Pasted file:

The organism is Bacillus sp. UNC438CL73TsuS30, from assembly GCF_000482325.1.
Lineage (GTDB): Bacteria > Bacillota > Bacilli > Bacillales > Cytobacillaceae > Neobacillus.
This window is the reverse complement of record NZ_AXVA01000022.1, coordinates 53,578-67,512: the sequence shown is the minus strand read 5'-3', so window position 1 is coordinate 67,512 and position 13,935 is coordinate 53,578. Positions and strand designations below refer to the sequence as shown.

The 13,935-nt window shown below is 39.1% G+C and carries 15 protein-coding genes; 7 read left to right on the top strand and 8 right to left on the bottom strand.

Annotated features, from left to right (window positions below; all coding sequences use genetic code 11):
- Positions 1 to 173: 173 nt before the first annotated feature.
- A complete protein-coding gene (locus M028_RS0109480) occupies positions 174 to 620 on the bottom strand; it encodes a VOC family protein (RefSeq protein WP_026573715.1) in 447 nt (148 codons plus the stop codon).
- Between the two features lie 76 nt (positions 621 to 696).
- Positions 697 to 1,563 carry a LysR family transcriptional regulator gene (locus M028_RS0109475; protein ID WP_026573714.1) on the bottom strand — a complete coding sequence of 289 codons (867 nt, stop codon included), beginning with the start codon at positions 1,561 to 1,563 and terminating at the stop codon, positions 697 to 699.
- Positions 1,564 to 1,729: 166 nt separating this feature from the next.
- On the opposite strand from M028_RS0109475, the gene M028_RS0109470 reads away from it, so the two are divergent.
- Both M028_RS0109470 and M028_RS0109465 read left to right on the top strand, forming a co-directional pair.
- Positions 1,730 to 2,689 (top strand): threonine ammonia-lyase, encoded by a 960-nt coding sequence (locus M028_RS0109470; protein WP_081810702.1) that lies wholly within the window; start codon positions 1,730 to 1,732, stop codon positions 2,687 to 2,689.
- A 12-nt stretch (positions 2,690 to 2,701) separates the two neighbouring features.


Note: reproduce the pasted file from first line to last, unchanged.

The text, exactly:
The organism is Bacillus sp. UNC438CL73TsuS30, from assembly GCF_000482325.1.
Lineage (GTDB): Bacteria > Bacillota > Bacilli > Bacillales > Cytobacillaceae > Neobacillus.
This window is the reverse complement of record NZ_AXVA01000022.1, coordinates 53,578-67,512: the sequence shown is the minus strand read 5'-3', so window position 1 is coordinate 67,512 and position 13,935 is coordinate 53,578. Positions and strand designations below refer to the sequence as shown.

The 13,935-nt window shown below is 39.1% G+C and carries 15 protein-coding genes; 7 read left to right on the top strand and 8 right to left on the bottom strand.

Annotated features, from left to right (window positions below; all coding sequences use genetic code 11):
- Positions 1 to 173: 173 nt before the first annotated feature.
- A complete protein-coding gene (locus M028_RS0109480) occupies positions 174 to 620 on the bottom strand; it encodes a VOC family protein (RefSeq protein WP_026573715.1) in 447 nt (148 codons plus the stop codon).
- Between the two features lie 76 nt (positions 621 to 696).
- Positions 697 to 1,563 carry a LysR family transcriptional regulator gene (locus M028_RS0109475; protein ID WP_026573714.1) on the bottom strand — a complete coding sequence of 289 codons (867 nt, stop codon included), beginning with the start codon at positions 1,561 to 1,563 and terminating at the stop codon, positions 697 to 699.
- Positions 1,564 to 1,729: 166 nt separating this feature from the next.
- On the opposite strand from M028_RS0109475, the gene M028_RS0109470 reads away from it, so the two are divergent.
- Both M028_RS0109470 and M028_RS0109465 read left to right on the top strand, forming a co-directional pair.
- Positions 1,730 to 2,689 (top strand): threonine ammonia-lyase, encoded by a 960-nt coding sequence (locus M028_RS0109470; protein WP_081810702.1) that lies wholly within the window; start codon positions 1,730 to 1,732, stop codon positions 2,687 to 2,689.
- A 12-nt stretch (positions 2,690 to 2,701) separates the two neighbouring features.